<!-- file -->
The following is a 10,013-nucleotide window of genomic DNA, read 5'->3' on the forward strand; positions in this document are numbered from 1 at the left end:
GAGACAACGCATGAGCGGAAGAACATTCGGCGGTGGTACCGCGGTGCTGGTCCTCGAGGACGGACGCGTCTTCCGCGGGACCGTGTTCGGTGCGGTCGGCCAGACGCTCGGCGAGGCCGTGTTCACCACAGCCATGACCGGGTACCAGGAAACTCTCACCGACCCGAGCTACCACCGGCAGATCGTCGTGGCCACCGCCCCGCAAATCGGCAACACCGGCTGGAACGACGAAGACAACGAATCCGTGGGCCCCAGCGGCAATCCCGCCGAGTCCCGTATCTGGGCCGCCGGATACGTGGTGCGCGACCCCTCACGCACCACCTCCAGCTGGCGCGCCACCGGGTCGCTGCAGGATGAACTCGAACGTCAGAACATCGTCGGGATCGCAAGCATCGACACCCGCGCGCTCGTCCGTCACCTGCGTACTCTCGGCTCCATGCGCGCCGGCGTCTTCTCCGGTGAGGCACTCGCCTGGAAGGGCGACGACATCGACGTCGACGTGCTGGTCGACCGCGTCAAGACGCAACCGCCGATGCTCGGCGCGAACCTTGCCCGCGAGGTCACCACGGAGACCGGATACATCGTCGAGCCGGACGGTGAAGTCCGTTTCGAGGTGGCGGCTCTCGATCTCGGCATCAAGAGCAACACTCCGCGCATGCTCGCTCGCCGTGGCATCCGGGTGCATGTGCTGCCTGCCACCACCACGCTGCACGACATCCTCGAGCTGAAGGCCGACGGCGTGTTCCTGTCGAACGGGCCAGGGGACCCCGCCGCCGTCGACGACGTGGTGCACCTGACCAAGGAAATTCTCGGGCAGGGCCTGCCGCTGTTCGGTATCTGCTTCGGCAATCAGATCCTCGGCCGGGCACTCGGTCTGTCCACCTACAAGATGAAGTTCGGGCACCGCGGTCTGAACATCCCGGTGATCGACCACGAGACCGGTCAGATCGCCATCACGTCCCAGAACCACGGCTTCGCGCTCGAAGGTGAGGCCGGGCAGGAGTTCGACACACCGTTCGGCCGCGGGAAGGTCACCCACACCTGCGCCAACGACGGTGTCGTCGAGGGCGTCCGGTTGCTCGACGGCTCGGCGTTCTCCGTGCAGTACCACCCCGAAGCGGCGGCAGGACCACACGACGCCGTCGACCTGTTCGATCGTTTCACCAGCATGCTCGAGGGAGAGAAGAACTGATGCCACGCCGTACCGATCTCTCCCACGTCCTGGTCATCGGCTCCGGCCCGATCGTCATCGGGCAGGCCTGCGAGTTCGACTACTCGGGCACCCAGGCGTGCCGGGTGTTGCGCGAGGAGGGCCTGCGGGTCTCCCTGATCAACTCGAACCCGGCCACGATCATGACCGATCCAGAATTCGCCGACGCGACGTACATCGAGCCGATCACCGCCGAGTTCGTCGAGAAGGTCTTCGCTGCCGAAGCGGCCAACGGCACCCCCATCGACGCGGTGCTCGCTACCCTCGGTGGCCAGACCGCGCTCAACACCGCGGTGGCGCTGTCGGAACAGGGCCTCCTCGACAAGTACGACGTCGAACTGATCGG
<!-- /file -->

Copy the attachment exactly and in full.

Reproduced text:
The following is a 10,013-nucleotide window of genomic DNA, read 5'->3' on the forward strand; positions in this document are numbered from 1 at the left end:
GAGACAACGCATGAGCGGAAGAACATTCGGCGGTGGTACCGCGGTGCTGGTCCTCGAGGACGGACGCGTCTTCCGCGGGACCGTGTTCGGTGCGGTCGGCCAGACGCTCGGCGAGGCCGTGTTCACCACAGCCATGACCGGGTACCAGGAAACTCTCACCGACCCGAGCTACCACCGGCAGATCGTCGTGGCCACCGCCCCGCAAATCGGCAACACCGGCTGGAACGACGAAGACAACGAATCCGTGGGCCCCAGCGGCAATCCCGCCGAGTCCCGTATCTGGGCCGCCGGATACGTGGTGCGCGACCCCTCACGCACCACCTCCAGCTGGCGCGCCACCGGGTCGCTGCAGGATGAACTCGAACGTCAGAACATCGTCGGGATCGCAAGCATCGACACCCGCGCGCTCGTCCGTCACCTGCGTACTCTCGGCTCCATGCGCGCCGGCGTCTTCTCCGGTGAGGCACTCGCCTGGAAGGGCGACGACATCGACGTCGACGTGCTGGTCGACCGCGTCAAGACGCAACCGCCGATGCTCGGCGCGAACCTTGCCCGCGAGGTCACCACGGAGACCGGATACATCGTCGAGCCGGACGGTGAAGTCCGTTTCGAGGTGGCGGCTCTCGATCTCGGCATCAAGAGCAACACTCCGCGCATGCTCGCTCGCCGTGGCATCCGGGTGCATGTGCTGCCTGCCACCACCACGCTGCACGACATCCTCGAGCTGAAGGCCGACGGCGTGTTCCTGTCGAACGGGCCAGGGGACCCCGCCGCCGTCGACGACGTGGTGCACCTGACCAAGGAAATTCTCGGGCAGGGCCTGCCGCTGTTCGGTATCTGCTTCGGCAATCAGATCCTCGGCCGGGCACTCGGTCTGTCCACCTACAAGATGAAGTTCGGGCACCGCGGTCTGAACATCCCGGTGATCGACCACGAGACCGGTCAGATCGCCATCACGTCCCAGAACCACGGCTTCGCGCTCGAAGGTGAGGCCGGGCAGGAGTTCGACACACCGTTCGGCCGCGGGAAGGTCACCCACACCTGCGCCAACGACGGTGTCGTCGAGGGCGTCCGGTTGCTCGACGGCTCGGCGTTCTCCGTGCAGTACCACCCCGAAGCGGCGGCAGGACCACACGACGCCGTCGACCTGTTCGATCGTTTCACCAGCATGCTCGAGGGAGAGAAGAACTGATGCCACGCCGTACCGATCTCTCCCACGTCCTGGTCATCGGCTCCGGCCCGATCGTCATCGGGCAGGCCTGCGAGTTCGACTACTCGGGCACCCAGGCGTGCCGGGTGTTGCGCGAGGAGGGCCTGCGGGTCTCCCTGATCAACTCGAACCCGGCCACGATCATGACCGATCCAGAATTCGCCGACGCGACGTACATCGAGCCGATCACCGCCGAGTTCGTCGAGAAGGTCTTCGCTGCCGAAGCGGCCAACGGCACCCCCATCGACGCGGTGCTCGCTACCCTCGGTGGCCAGACCGCGCTCAACACCGCGGTGGCGCTGTCGGAACAGGGCCTCCTCGACAAGTACGACGTCGAACTGATCGG